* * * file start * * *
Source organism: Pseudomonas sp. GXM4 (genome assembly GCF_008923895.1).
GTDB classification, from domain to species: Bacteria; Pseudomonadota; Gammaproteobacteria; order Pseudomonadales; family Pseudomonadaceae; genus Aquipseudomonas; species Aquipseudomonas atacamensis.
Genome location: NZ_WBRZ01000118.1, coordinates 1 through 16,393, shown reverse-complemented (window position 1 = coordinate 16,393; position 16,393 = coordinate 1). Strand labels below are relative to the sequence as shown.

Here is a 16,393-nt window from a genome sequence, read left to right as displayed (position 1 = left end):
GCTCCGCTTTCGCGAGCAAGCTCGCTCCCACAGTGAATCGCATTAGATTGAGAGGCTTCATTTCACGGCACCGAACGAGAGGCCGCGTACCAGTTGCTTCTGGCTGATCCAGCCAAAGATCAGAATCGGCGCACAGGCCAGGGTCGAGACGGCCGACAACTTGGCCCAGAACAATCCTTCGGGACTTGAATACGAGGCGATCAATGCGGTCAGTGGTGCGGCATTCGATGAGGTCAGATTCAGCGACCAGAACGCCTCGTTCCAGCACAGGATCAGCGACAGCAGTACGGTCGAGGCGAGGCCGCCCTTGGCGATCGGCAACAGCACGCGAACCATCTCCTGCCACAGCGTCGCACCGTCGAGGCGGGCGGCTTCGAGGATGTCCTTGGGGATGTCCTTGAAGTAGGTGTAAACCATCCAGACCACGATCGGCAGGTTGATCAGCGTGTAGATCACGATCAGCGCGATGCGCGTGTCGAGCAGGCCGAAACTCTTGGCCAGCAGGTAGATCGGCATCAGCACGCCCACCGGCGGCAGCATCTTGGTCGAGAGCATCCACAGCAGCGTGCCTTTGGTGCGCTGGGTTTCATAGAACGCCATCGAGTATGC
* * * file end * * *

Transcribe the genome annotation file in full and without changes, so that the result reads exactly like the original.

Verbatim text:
Source organism: Pseudomonas sp. GXM4 (genome assembly GCF_008923895.1).
GTDB classification, from domain to species: Bacteria; Pseudomonadota; Gammaproteobacteria; order Pseudomonadales; family Pseudomonadaceae; genus Aquipseudomonas; species Aquipseudomonas atacamensis.
Genome location: NZ_WBRZ01000118.1, coordinates 1 through 16,393, shown reverse-complemented (window position 1 = coordinate 16,393; position 16,393 = coordinate 1). Strand labels below are relative to the sequence as shown.

Here is a 16,393-nt window from a genome sequence, read left to right as displayed (position 1 = left end):
GCTCCGCTTTCGCGAGCAAGCTCGCTCCCACAGTGAATCGCATTAGATTGAGAGGCTTCATTTCACGGCACCGAACGAGAGGCCGCGTACCAGTTGCTTCTGGCTGATCCAGCCAAAGATCAGAATCGGCGCACAGGCCAGGGTCGAGACGGCCGACAACTTGGCCCAGAACAATCCTTCGGGACTTGAATACGAGGCGATCAATGCGGTCAGTGGTGCGGCATTCGATGAGGTCAGATTCAGCGACCAGAACGCCTCGTTCCAGCACAGGATCAGCGACAGCAGTACGGTCGAGGCGAGGCCGCCCTTGGCGATCGGCAACAGCACGCGAACCATCTCCTGCCACAGCGTCGCACCGTCGAGGCGGGCGGCTTCGAGGATGTCCTTGGGGATGTCCTTGAAGTAGGTGTAAACCATCCAGACCACGATCGGCAGGTTGATCAGCGTGTAGATCACGATCAGCGCGATGCGCGTGTCGAGCAGGCCGAAACTCTTGGCCAGCAGGTAGATCGGCATCAGCACGCCCACCGGCGGCAGCATCTTGGTCGAGAGCATCCACAGCAGCGTGCCTTTGGTGCGCTGGGTTTCATAGAACGCCATCGAGTATGC